Katie Trask (30), Mason (3) and Keira (6 months)
Photographed in Seattle, Washington
Katie shares -
"I have always had a distorted perception of my body since I was teenager. When I saw photos of myself, I was hyper-focused on my poochy stomach, thick arms, and round chin. However, when I got pregnant with my first child, I embraced and truly loved my body for the first time and all those insecurities became non-existent. I especially loved my growing belly and how I could feel every kick, punch, and hiccup. After giving birth to Mason, my belly was still soft for a long time, I worried my c-section scar would never fade, and I wondered how many stretch marks would stick around. Luckily, I was too busy balancing work, breastfeeding, and fumbling my way through motherhood to tear down my self-esteem and was able to give myself the much needed grace it deserved.
My husband and I discovered in July 2016 that we were expecting our second child. I was elated; I was excited to not only be pregnant again but I was determined to have an un-medicated, natural VBAC. What I didn't expect was the onset of severe anxiety and depression that plagued me in my second and third trimester. My work and personal life were undergoing some changes and I blamed my pregnancy hormones for not coping well. I found myself losing my patience in situations I would have otherwise kept level-headed through or crying in my car because I didn't want anyone to know just how unhappy I had become. I brought it up to my OB but was completely dismissed. He contributed my low moods to being tired and chasing a toddler around. So, I trudged on in good faith that I was just hormonal and things would turn around when my daughter arrived.
My beautiful Keira was born on March 22 of this year. Long story short, I was able to labor naturally and unmedicated up to 9cm. There were last minute concerns over my placenta detaching and as a result, I wheeled in for another cesarean. While I had not gotten the VBAC experience I had hoped for, I was still proud of myself for what I had accomplished. My baby was safe in my arms and took to breastfeeding with ease. Life at home was perfect; 2 kids suited us well and I felt bliss.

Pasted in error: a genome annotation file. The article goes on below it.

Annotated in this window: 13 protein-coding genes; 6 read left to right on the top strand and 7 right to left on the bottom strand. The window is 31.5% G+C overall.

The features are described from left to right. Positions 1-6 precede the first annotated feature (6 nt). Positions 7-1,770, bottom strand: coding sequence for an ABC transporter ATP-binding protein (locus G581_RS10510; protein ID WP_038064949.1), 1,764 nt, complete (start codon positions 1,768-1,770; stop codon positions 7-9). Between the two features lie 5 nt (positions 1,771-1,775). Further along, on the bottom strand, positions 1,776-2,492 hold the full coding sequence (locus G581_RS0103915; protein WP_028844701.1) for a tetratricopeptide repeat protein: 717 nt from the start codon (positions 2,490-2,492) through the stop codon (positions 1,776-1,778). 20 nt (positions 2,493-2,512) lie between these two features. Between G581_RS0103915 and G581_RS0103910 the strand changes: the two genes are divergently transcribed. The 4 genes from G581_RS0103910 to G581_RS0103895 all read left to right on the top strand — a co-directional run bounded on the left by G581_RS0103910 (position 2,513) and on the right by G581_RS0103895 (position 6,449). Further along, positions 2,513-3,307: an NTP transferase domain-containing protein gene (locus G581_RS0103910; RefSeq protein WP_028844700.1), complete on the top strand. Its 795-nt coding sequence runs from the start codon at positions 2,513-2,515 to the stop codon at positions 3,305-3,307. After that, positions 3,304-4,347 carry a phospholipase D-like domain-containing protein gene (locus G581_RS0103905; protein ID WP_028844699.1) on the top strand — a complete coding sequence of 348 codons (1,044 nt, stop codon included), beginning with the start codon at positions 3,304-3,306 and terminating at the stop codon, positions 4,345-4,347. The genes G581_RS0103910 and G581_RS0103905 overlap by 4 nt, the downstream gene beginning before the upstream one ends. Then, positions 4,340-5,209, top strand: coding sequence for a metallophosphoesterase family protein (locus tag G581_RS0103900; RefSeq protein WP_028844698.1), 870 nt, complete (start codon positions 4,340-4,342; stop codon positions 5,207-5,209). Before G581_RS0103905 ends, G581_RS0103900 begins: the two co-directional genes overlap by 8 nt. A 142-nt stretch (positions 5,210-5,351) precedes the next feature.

It wasn't long before my mental health spiraled and my depression and anxiety plagued me once again. I felt alone, desperate, and constantly anxious. When I wasn’t having anxiety attacks, I was losing my temper or utterly exhausted and devoid of any emotion. I wasn’t eating regularly and lost an unhealthy amount of weight, which I then worried would impact my milk supply. I was falling apart and because I wasn’t comfortable letting my loved ones into this world, I repressed my feelings and maintained a happy, albeit false, disposition. With the exception of a few loved ones, most of my friends and family were completely naïve to the fact that I was self-destructing. I was scared that I would never feel normal again and resented the person I had become. This went on for months but the day I hit my breaking point is one I will never forget. I had found myself on the floor, head in my hands crying and thinking self-destructive thoughts. It was the first time I had truly broken down in the presence of my son… He approached me with the saddest look in his eyes and asked, “Mommy sad?” “Yes sweetie. Mommy is sad.” He kissed my face and put his arms around me. He nestled his little body into my lap and simply sat with me in silence until I stopped crying. I had become so self-absorbed in my failures that I was oblivious to how I was affecting my tenderhearted son. How could I possibly encourage and teach my kids to live a happy and fulfilled life if I was emotionally vacant? I vowed to myself that day that I would not succumb to the grasp of my PPD and anxiety.
While both 4th trimester experiences were as different as night and day, the one lesson I can take away from both is to be more forgiving of myself. I've learned how to become more self-aware so I can actively change my negative mindset and better cope with my bad days. Knowing what I know now, I would have distanced myself from my anxiety triggers sooner and leaned more heavily on those willing to love me through my darkest hours. While I may not always love myself, I do love my children with every single ounce of my being and know they deserve a happy, balanced mother to look up to.
I have followed 4th Trimester Bodies since Mason was only a few months old. The philosophy that we should not only embrace our 4th trimester bodies, but also be pillars of support for each other really resonated with me. The sense of community helped me through my own insecurities; I will never forget how empowered I felt after discovering this project and hoped for a chance to be a part of it. While my story is more about the emotional changes some of us endure in our 4th trimester, I hope it can resonate with other mothers that are struggling in their own journey and hope they know they are never alone."